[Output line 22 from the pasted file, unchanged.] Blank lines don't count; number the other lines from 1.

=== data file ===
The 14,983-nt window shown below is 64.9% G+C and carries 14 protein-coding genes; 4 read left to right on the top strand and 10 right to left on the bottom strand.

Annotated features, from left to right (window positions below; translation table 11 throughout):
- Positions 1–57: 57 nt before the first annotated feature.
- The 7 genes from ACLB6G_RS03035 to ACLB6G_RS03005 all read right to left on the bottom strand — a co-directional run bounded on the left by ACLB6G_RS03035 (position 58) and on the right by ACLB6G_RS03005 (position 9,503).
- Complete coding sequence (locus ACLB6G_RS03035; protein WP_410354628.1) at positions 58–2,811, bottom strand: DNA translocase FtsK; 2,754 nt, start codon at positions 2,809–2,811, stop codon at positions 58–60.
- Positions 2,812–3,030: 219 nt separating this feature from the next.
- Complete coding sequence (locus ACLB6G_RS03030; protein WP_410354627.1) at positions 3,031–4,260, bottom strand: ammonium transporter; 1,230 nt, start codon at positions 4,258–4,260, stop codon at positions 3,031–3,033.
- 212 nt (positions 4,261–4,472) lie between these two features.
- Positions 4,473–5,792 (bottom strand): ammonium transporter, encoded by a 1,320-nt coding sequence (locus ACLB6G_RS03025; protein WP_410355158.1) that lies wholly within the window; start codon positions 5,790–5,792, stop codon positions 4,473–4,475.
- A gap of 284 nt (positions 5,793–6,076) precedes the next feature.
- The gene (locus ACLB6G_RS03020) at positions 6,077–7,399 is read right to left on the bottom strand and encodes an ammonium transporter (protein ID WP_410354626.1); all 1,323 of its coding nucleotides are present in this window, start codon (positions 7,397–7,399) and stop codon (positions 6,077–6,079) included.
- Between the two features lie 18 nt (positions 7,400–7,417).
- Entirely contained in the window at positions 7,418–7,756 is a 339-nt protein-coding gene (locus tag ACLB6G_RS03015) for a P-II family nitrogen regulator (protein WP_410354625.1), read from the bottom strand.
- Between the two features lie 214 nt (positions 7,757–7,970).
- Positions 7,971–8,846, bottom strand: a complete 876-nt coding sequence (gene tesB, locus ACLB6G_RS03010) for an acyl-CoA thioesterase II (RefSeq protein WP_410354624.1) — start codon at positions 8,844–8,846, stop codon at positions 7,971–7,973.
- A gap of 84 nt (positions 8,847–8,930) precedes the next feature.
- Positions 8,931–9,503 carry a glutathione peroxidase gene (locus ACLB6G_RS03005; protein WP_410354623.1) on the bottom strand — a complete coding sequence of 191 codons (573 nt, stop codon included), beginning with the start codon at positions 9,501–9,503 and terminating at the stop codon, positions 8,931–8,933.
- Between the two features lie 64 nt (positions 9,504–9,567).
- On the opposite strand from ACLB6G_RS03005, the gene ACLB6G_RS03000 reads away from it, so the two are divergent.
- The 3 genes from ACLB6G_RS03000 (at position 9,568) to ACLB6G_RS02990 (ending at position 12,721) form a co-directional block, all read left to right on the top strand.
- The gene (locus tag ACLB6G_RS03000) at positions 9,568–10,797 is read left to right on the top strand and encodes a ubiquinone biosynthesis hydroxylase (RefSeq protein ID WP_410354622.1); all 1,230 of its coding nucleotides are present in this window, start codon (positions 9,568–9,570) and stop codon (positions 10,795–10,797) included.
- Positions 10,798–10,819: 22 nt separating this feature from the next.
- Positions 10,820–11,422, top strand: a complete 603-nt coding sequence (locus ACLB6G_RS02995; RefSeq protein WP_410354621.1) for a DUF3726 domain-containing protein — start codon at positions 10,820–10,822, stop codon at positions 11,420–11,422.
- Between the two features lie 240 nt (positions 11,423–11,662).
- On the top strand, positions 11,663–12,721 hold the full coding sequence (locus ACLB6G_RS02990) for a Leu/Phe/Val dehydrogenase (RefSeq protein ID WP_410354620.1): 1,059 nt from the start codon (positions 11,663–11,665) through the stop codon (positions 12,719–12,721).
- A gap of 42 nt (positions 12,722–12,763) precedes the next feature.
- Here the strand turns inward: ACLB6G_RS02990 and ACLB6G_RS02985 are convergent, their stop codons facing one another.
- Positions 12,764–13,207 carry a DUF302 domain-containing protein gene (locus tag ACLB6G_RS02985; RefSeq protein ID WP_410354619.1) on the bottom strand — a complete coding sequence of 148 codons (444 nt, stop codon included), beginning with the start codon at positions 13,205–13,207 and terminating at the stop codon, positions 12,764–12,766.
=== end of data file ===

- Positions 10,798–10,819: 22 nt separating this feature from the next.